Maintaining a workplace that is free of any illegal substance abuse is an essential part of a safe work environment. In today’s modern world, where a lot of companies are trying to shrink their budgets and cut costs on safety and occupational health programs, but how can a company justify an illegal substance testing initiative?
Most importantly, can they show a positive ROI or Return on Investment for continuing or establishing a strict drug-screening program? Fortunately, companies can justify it. The following statements can help make a strong case for illegal substance screening.
Pre-employment drug testing: Is it effective?
Testing for pre-employment continues to be one of the most common types of illegal substance screening. These types of testing are required as part of some federal government screening regulations and programs. It includes vehicle-related agencies like the Department of Transportation or DOT. Almost all states in the country that offer compensation premium discounts requires companies to conduct illegal substance screening in accordance with the state’s specific guidelines.
Visit https://en.wikipedia.org/wiki/United_States_Department_of_Transportation to know more about the USDOT.
Pre-employment screening is usually a hassle-free procedure. Companies are free to conduct their own pre-employment screening to whoever and whenever they want. It is outside the scope of collective-bargaining agreements, according to the National Labor Relations Agency.
Every state law that regulate pre-employment illegal substance screening usually allows companies a wide latitude when it comes to testing their applicants. Excellent research provides evidence for the value of these testing from the point-of-view of the company.
Drug abusers are very costly to employ compared to people that do not have illegal substance problems. Most, if not all, companies avoid hiring applicants who have a substance abuse history. Companies will save a lot of money every year through reduced absenteeism, accidents, violence, theft, as well as health care cost.
American Management Report
According to AMA or the American Management Association, the percentage of this country’s most prominent companies that conduct these types of testing increased from 21.5% in 1987 to more or less 85% in 1997, the final year the American Management Association conducted their yearly survey on corporate illegal substance testing practices. The American Management Association found out that at least 60% of companies that screens all their applicants, while some businesses only screen their applicants for specific positions.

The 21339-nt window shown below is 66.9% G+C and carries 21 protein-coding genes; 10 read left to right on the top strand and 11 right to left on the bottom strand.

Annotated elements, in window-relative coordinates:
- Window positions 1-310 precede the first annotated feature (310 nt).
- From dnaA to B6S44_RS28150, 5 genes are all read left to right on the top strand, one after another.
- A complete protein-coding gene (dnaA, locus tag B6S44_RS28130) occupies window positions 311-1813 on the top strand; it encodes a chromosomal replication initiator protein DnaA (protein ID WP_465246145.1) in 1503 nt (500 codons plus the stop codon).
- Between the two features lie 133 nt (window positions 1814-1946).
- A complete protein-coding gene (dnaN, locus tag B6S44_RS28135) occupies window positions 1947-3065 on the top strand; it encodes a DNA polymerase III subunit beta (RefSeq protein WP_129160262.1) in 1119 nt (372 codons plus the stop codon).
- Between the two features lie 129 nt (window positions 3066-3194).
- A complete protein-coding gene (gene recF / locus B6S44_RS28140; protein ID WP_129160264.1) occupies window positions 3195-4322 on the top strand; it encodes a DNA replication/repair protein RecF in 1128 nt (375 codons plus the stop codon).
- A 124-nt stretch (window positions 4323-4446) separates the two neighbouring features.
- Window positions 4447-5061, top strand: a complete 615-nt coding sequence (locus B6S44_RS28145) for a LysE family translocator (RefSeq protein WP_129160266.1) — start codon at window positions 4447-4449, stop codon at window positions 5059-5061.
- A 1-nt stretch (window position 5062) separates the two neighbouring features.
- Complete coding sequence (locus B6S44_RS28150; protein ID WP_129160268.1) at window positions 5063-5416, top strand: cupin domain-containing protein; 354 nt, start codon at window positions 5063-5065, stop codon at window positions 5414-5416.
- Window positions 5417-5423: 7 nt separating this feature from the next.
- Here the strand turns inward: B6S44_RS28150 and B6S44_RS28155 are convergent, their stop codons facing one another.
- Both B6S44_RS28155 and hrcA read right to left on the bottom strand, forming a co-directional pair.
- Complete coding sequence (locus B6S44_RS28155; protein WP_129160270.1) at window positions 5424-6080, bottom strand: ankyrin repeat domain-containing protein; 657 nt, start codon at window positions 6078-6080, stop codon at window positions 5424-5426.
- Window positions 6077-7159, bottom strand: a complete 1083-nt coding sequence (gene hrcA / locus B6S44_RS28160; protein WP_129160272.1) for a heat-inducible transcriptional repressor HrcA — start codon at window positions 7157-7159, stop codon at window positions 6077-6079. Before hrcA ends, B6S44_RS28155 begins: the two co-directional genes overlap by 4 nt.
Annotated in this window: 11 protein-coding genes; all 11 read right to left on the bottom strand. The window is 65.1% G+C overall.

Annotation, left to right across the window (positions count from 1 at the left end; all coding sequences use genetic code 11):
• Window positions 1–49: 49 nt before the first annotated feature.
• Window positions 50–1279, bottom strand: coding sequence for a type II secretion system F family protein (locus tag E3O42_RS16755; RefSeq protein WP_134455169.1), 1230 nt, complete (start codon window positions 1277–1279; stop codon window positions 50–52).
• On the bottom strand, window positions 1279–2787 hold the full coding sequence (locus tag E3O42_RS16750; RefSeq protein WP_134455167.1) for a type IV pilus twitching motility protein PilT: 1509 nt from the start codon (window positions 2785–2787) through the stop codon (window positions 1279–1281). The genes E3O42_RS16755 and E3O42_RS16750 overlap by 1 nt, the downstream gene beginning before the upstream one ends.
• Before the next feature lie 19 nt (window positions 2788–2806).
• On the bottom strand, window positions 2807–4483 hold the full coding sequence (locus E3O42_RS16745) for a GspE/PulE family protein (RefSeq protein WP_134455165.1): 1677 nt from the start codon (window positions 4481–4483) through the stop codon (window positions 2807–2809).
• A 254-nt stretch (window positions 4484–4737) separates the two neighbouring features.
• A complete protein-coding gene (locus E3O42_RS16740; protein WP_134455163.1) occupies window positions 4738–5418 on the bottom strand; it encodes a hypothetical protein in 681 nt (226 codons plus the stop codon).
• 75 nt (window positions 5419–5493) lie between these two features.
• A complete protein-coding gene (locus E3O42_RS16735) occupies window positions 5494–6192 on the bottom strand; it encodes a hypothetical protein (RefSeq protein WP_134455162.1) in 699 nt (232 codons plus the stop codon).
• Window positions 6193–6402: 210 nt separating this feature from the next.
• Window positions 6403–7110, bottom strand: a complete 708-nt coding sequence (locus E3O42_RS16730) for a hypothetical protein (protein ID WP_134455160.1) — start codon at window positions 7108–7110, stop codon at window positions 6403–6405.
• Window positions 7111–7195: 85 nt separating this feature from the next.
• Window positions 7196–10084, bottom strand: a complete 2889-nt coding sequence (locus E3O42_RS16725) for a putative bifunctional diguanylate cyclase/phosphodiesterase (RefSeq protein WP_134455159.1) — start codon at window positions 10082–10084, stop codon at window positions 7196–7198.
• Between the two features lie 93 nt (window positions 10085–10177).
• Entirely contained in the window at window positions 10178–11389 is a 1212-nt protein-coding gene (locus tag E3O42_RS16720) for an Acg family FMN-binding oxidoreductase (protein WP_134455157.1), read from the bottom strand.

The American Management Association survey also found out that between 4% and 5% of applicants test positive for illegal substances, which is in line with other reports, including figures from the United States Department of Transportation. Furthermore, according to AMA reports, 95% or the majority of businesses do not hire applicants who test positive for illicit drugs. These businesses avoid the associated costs of hiring an illegal drug abuser.
For more information about pre-employment screening, check this site for more information.
The cost of hiring applicants with a history of drug abuse
There are a lot of researches that show how effective drug screening or pre-employment testing in the United States. According to these studies, at least 15% of people who tested positive have been terminated by their employers. It is much higher compared to employees terminated that tested negative.
After a couple of years, the percentage of employees tested positive that have been terminated jumped to 65%, and it jumped to 77% three years after. When it comes to absenteeism, after one year, there is a 60% chance that people who tested positive will leave the company. People who tested positive for drugs like cocaine are four times more likely to be regular or heavy users.
People who are positive for cannabis use were one to two times more likely to be cannabis, heavy users. After three years, positive testers have been absent from work at least 10% of the total work-hour schedule. After four years, they have been absent for 11% of the work-hour schedule. The result of these studies shows that companies will lose more if you hire people with drug-use history.
Undoubtedly, businesses that do not have a pre-employment drug testing program hire people who have a history of illicit substance use compared to companies that do. It is one of the reasons why there has been an increase in different kinds of illicit drug screening among small and medium-sized businesses.
For a lot of years, small and medium-sized enterprise discovered that they had a lot of substance abusers in their company. Consequently, these small to medium enterprises are experiencing more problems that are associated with substance abuse in the workplace. Pre-employment drug screening is like an intelligence examination.
Still, it is not the people who use illicit substances whose intelligence is being tested; it is the company’s intelligence that is being tested. While it is a pretty smart business practice to cut on the company’s cost, it is also smart to make the firm’s workplace as safe as possible. You can do that by designing a drug-testing program that suits your company policy, as well as make the employees feel as comfortable as possible.